Valessa Robinson was "at best a witness to a homicide'' until she confessed to detectives, a judge rules.
By SUE CARLTON
© St. Petersburg Times, published January 27, 2000
TAMPA -- A jury in March can hear Valessa Robinson's taped voice flatly describing how she used a knife to kill her mother on their kitchen floor, a judge ruled Wednesday.
Despite defense arguments that homicide investigators broke the rules when they got the 15-year-old to admit to murder, Circuit Judge J. Rogers Padgett said Wednesday that the confession can be used as evidence at the girl's first-degree murder trial March 6.
"Miss Robinson is sufficiently mature to have knowingly, voluntarily and intelligently waived her rights . . . before speaking to detectives," the judge said.
Assistant Public Defender Dee Ann Athan took issue with the methods of two Hillsborough detectives who flew to Texas to interview Valessa in July 1998 after deputies caught her riding in her mother's minivan with her boyfriend, Adam Davis, and their friend, Jon Whispel. Vicki Robinson, a 49-year-old Carrollwood real estate agent who had a rocky relationship with her rebellious daughter, had been missing for days.
Athan said investigators gave only "lip service" to the requirement that police contact a parent when questioning a juvenile. Charles Robinson, who was divorced from Vicki Robinson and living in Illinois, did not know his daughter was a murder suspect when he gave permission to authorities to talk to Valessa, the defense said.
But prosecutor Shirley Williams had a different take.
"No one knew what happened to Vicki Robinson," she said. "They went to interview Valessa Robinson not knowing if she was as much a victim as her mother."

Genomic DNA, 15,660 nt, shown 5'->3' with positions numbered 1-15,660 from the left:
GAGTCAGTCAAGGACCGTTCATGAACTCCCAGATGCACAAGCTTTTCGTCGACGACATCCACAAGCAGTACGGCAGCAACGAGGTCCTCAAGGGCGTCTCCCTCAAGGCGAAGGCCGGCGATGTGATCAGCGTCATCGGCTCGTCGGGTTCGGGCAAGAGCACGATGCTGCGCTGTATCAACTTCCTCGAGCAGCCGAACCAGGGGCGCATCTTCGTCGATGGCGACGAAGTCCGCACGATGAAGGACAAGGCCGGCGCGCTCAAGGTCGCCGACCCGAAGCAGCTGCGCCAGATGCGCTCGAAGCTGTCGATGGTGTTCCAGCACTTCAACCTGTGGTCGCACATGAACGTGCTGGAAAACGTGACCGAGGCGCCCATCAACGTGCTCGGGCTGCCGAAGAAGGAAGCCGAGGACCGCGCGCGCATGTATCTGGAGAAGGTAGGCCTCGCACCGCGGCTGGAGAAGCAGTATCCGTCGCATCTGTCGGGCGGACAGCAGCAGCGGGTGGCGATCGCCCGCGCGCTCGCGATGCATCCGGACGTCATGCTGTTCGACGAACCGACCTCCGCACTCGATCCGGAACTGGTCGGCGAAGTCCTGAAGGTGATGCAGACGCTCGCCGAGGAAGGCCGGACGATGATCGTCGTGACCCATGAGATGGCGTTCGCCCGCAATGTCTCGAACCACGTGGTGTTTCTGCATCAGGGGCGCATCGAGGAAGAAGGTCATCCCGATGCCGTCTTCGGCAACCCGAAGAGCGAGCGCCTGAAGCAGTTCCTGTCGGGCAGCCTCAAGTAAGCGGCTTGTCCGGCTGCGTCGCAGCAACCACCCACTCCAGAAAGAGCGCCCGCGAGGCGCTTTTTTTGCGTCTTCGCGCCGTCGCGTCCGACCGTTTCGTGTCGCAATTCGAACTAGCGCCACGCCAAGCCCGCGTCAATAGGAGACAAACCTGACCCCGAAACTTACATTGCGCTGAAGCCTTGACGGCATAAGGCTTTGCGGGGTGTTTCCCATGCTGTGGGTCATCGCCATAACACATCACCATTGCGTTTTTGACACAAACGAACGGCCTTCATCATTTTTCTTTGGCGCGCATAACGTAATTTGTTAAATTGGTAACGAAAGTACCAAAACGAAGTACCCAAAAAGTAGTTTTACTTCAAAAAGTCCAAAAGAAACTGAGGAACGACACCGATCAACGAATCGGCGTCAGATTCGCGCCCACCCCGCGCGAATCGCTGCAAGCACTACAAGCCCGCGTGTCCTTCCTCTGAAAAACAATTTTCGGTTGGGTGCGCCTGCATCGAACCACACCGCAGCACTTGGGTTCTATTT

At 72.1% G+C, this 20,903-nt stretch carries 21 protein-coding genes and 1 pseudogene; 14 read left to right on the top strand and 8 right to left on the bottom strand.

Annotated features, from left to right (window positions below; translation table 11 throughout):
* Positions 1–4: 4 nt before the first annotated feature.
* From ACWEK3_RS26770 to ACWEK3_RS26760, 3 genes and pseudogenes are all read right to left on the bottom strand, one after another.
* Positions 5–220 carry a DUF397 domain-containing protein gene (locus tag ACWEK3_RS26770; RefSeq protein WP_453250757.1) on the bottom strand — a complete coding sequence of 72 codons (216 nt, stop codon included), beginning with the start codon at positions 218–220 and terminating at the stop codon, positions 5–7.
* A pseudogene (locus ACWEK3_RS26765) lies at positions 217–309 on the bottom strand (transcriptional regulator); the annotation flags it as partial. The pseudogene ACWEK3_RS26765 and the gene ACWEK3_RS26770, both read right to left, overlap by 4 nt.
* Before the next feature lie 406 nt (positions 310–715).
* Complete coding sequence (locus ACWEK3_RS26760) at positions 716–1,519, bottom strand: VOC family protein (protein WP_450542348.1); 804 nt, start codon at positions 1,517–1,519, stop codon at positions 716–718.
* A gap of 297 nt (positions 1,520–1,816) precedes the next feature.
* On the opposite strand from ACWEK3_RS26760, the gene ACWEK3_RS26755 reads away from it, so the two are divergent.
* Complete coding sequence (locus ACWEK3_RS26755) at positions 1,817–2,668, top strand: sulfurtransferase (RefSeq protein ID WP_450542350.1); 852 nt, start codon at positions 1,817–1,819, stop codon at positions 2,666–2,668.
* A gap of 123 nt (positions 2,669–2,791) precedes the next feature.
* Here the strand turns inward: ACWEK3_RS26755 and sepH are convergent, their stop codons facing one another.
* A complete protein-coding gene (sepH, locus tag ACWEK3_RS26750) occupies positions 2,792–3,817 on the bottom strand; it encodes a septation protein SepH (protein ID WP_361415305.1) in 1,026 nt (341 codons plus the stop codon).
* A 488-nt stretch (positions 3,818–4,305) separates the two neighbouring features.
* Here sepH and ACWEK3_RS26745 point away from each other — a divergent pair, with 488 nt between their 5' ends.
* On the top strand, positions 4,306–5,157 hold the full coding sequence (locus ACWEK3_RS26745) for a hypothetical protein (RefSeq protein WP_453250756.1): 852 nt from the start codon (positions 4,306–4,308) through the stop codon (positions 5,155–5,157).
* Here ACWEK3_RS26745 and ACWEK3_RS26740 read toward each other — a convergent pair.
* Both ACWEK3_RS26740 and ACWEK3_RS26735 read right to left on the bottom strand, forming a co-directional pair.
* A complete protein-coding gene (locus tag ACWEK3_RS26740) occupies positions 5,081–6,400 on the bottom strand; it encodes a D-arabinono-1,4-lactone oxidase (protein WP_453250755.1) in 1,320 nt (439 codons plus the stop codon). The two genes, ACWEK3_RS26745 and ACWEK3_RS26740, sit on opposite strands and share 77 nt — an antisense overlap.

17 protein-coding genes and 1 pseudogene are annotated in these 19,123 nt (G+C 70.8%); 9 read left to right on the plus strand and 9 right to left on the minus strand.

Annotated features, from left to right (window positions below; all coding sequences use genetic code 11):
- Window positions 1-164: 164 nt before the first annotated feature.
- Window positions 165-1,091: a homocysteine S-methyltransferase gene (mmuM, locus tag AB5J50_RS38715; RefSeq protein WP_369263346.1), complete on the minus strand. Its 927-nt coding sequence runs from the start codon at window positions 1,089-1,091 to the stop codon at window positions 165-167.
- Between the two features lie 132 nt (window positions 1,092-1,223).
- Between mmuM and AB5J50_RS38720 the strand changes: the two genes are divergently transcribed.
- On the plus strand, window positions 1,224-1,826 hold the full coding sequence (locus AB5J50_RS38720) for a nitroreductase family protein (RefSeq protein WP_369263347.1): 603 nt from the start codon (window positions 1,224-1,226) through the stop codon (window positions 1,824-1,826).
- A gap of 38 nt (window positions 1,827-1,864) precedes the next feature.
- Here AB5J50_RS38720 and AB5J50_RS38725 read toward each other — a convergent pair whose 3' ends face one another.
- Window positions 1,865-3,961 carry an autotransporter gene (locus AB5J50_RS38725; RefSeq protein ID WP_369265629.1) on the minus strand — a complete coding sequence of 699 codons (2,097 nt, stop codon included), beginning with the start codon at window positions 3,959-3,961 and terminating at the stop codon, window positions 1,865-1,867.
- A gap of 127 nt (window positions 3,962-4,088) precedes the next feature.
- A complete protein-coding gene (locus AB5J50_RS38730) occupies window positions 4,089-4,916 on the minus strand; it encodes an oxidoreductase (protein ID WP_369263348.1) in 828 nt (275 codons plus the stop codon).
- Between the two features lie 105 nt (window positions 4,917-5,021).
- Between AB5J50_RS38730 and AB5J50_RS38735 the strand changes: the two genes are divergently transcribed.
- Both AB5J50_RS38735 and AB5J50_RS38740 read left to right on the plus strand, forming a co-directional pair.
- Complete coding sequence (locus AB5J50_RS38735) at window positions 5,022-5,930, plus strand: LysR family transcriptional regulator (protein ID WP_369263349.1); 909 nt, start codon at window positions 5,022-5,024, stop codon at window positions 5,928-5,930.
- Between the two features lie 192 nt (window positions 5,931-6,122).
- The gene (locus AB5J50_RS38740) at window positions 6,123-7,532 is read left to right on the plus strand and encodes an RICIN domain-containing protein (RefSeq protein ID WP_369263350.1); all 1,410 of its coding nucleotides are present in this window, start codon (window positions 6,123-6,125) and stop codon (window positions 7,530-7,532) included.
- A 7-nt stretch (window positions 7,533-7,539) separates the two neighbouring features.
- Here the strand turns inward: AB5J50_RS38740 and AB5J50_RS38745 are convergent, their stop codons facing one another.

Inside a Texas jail for juveniles, Valessa told Hillsborough detectives Jim Iverson and John Marsicano she stabbed her mother, according to testimony. After telling her version of what happened, she was read her rights, given a consent form to sign and then asked to tell it again on tape.
Athan said she believes detectives "cajoled, tricked and coerced" Valessa into making that statement. "These are seasoned detectives. They understood what they were doing," Athan said. But Williams said the detectives carefully took Valessa through her Miranda warnings to make sure she understood them. "They did everything the way it should have been done," the prosecutor said.
Authorities have said her taped story that she alone murdered her mother while the boys were in a bedroom is largely unbelievable. Both Whispel and Davis implicated themselves, with Whispel admitting he handed over a knife after Davis struggled to inject Mrs. Robinson with a bleach-filled syringe. Davis said he took the knife and "just sliced." Valessa, they said, helped pin her mother to the floor. All three told detectives they were high on LSD that night.
In his ruling, the judge said detectives had complied with the law requiring them to contact a parent before interviewing a child and that Valessa was "at best a witness to a homicide" until she blurted out that she had stabbed her mother.
Padgett also ruled that the jury will be allowed to hear the testimony of Elva Pena, a Texas juvenile detention officer who said she thought Valessa was a runaway and tried to console her.
Pena said Valessa told her she killed her mother because her mother did not approve of her boyfriend.